By Claudia Bellofatto SYRACUSE, N.Y. (NCC News)– Eleven lives were lost and several more people were injured after a shooting in a Pittsburgh Synagogue on Sunday. Only days before, two innocent victims were shot to death unexpectedly at a grocery store in Kentucky.
Tragedies like these are sadly all too common in 2018. What is also common is what follows these events. Media outlets, both national and local, uncover details in the following days. There are sometimes protests, but always conversation surrounding gun control, and the President of the United States often has words of condolences or comfort.
This time around was no different. President Trump tweeted about the event, calling it “An assault on humanity,” saying “We must unite to conquer hate.”
Fast-forward to one day later, and President Trump is tweeting about immigration.
He is warning the migrant caravan that is about 1,000 miles away from the United States, urging them to immigrate legally and threatening the “bad people” he says are in the “mix” that if they enter illegally, “Our Military is waiting for you!” Some people may consider his staunch opposition to illegal immigration as the opposite of uniting and conquering hate.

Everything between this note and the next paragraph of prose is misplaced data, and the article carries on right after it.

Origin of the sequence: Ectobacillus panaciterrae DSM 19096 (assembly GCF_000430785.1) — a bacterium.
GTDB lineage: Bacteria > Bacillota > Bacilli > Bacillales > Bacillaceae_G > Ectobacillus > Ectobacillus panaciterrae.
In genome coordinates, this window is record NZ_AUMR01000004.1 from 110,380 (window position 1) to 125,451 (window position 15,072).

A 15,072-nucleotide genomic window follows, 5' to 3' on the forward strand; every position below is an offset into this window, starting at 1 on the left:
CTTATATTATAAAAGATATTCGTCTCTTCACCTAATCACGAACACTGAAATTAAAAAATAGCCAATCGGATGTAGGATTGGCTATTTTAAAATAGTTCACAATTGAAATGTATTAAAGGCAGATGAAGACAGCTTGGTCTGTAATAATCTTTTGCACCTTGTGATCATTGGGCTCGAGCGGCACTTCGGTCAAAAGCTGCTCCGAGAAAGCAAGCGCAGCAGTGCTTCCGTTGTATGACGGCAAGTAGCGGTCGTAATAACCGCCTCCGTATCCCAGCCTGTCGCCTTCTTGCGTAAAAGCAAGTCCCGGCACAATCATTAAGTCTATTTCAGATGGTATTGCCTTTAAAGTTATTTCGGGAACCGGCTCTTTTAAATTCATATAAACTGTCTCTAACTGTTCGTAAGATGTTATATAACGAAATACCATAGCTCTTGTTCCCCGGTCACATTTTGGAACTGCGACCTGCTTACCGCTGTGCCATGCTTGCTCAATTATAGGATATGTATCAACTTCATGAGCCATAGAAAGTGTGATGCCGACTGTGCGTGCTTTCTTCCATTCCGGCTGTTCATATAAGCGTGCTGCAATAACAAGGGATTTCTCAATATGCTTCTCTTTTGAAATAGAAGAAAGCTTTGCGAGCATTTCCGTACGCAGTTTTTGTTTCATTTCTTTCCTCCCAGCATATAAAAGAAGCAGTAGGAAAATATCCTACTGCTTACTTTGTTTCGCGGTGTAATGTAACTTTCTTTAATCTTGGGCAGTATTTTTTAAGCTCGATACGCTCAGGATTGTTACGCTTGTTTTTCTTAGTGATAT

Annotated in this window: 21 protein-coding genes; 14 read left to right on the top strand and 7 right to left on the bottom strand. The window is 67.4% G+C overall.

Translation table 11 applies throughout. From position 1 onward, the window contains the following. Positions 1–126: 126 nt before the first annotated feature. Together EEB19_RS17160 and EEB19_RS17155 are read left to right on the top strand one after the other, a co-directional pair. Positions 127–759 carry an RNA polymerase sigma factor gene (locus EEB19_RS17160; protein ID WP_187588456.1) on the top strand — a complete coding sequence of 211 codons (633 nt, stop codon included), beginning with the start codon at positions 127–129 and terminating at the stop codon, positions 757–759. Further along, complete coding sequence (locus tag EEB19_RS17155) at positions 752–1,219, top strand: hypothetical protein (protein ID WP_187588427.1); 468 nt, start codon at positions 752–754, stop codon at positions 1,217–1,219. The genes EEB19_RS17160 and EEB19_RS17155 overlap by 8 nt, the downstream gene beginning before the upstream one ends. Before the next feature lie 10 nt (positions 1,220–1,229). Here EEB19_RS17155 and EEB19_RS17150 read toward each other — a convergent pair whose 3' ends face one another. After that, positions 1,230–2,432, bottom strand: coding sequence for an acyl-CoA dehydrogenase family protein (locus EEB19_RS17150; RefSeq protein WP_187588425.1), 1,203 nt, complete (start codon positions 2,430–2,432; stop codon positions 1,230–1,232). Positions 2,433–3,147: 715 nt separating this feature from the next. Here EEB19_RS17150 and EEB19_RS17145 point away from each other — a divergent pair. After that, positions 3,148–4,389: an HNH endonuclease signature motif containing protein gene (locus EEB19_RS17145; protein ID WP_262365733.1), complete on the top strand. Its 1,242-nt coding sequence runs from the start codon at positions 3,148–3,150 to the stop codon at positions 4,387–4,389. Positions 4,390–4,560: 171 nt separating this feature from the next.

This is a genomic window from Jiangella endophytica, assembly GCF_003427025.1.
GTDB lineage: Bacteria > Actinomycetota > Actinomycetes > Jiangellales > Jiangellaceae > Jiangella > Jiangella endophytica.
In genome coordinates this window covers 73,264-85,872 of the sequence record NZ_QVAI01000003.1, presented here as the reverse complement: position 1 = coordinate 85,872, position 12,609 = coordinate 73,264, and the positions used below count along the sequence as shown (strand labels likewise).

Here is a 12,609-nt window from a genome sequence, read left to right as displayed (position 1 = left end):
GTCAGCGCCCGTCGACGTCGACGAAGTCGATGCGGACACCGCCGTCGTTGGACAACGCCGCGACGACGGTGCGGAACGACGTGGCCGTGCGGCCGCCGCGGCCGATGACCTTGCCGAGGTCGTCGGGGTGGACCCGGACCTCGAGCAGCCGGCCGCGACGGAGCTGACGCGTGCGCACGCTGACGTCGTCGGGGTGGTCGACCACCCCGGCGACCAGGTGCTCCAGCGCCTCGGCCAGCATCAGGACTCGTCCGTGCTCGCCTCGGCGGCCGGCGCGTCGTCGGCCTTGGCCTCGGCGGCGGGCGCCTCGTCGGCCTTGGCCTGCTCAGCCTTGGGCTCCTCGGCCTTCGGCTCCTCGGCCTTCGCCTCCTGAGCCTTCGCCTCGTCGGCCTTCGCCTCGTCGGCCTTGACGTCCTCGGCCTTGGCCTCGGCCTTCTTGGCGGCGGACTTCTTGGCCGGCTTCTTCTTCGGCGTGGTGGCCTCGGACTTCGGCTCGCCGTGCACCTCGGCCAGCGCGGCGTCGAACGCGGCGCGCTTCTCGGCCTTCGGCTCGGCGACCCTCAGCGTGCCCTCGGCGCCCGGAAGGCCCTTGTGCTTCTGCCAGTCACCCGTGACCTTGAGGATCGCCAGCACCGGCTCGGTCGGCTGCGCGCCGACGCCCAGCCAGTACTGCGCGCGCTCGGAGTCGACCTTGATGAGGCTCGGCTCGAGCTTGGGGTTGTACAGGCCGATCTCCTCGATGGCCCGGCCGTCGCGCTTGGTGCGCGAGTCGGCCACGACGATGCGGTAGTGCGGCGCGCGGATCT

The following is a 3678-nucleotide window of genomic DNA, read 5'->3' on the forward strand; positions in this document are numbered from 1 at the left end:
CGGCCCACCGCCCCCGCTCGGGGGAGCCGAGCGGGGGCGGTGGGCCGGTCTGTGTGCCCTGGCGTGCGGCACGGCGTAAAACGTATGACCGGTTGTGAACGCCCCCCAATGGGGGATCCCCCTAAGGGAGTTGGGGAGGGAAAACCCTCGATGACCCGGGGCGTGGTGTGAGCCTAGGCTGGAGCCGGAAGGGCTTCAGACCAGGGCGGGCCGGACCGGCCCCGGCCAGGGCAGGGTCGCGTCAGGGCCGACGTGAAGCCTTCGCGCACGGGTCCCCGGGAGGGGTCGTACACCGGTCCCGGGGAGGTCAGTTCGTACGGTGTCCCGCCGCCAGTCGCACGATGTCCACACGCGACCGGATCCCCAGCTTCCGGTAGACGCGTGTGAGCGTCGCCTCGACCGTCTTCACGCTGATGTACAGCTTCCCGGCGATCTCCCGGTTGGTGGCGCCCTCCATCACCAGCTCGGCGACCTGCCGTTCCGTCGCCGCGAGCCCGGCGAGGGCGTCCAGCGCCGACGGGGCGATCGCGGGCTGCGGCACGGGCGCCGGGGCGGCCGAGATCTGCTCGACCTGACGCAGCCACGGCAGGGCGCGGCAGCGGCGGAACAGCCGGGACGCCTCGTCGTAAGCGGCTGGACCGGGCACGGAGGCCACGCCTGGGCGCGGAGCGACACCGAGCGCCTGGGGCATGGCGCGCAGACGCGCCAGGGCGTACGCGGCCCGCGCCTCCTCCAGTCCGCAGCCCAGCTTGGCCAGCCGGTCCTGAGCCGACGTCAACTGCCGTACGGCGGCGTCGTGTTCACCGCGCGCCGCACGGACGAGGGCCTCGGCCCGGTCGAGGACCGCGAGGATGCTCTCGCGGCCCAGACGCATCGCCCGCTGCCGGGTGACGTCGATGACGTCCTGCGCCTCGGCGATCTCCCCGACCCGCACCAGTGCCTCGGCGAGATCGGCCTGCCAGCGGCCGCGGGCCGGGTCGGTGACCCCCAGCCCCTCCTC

So, while the President is showing his support after tragedies that are believed to be racially or antiseptically driven, some people believe he is simultaneously degrading the Mexican community and enforcing violence and aggression. Does Trump’s rhetoric have a bigger impact than we are lead to believe though?
Journalist David Perry believes it does.
“It is definitely clear that Trump’s presidency and Trump’s rhetoric make it easier for people to express hate and find solidarity in expressing hate,” Perry said.
Media as a conglomerate plays a hand in the phenomenon as well, Perry believes.
“I think social media, like headlines, pull quotes and teasers are revealing framing, and that framing of stories definitely influences copy cats,” he said.
Perry wrote in a recent article about the media coverage of the shooting that happened in a Kentucky grocery store last week. He brings up the important issue to consider about the role of journalist that cover tragedies such as this one:
“An act like what happened in the Kroger parking lot takes place in really big context … context including our current political climate, context including 300 years of racism in our country, context including access to firearms. There a lot of different kinds of context and part of the job of a journalist is to make those more visible as appropriate,” Perry said.